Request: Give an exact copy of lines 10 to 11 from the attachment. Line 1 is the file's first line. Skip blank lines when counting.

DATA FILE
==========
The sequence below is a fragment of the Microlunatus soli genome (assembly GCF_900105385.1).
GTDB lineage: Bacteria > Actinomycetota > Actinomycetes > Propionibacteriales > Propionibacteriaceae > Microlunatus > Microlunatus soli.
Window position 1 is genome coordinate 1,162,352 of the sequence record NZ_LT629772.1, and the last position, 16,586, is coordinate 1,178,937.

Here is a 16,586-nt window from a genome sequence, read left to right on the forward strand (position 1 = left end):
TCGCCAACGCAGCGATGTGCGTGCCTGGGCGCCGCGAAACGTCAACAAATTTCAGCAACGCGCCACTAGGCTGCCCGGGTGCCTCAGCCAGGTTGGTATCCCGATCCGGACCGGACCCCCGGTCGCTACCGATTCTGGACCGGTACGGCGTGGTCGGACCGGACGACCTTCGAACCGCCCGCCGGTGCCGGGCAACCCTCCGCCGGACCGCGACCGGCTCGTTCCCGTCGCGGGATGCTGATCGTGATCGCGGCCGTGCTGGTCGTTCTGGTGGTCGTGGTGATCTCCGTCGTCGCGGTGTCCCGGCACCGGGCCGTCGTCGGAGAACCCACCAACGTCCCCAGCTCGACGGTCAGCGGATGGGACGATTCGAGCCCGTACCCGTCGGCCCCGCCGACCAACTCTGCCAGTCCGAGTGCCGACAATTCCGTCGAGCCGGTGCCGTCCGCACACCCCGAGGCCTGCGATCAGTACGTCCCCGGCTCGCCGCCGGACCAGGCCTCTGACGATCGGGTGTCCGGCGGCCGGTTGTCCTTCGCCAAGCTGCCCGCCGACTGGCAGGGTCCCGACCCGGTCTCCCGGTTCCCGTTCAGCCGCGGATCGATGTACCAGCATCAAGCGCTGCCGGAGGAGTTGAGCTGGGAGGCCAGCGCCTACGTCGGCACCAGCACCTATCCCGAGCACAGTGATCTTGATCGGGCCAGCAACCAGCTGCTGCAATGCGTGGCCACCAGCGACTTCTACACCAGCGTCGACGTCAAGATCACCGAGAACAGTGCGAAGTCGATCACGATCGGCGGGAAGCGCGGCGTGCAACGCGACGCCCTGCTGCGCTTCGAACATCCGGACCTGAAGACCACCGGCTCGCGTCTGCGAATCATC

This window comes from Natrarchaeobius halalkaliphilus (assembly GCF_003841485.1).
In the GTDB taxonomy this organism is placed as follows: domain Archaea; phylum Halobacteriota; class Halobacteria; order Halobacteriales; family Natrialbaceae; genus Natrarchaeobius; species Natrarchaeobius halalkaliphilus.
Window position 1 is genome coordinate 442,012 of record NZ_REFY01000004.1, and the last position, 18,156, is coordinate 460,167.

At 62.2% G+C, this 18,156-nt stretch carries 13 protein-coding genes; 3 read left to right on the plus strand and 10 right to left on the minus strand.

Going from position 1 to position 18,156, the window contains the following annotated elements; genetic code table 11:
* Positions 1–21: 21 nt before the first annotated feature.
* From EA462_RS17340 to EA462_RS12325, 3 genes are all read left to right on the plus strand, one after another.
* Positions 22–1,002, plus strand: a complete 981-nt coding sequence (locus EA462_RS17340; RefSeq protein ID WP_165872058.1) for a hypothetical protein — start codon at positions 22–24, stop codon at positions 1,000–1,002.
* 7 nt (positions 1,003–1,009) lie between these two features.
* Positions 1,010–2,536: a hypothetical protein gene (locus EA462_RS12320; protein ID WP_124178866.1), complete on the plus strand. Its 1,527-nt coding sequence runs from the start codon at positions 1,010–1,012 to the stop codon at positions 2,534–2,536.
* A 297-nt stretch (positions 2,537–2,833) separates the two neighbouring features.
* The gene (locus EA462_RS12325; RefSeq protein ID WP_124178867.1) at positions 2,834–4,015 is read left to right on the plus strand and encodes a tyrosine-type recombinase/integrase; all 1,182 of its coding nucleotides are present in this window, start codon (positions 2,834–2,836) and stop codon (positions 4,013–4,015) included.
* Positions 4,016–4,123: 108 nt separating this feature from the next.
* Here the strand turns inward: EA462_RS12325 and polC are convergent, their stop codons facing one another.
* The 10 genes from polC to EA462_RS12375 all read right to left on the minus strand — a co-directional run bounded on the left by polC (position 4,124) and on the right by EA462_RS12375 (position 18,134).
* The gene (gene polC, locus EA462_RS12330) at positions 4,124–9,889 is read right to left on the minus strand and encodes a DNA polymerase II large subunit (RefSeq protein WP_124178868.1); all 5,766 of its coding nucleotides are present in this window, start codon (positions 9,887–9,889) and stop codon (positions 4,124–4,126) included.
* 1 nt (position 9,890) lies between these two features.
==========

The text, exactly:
Going from position 1 to position 18,156, the window contains the following annotated elements; genetic code table 11:
* Positions 1–21: 21 nt before the first annotated feature.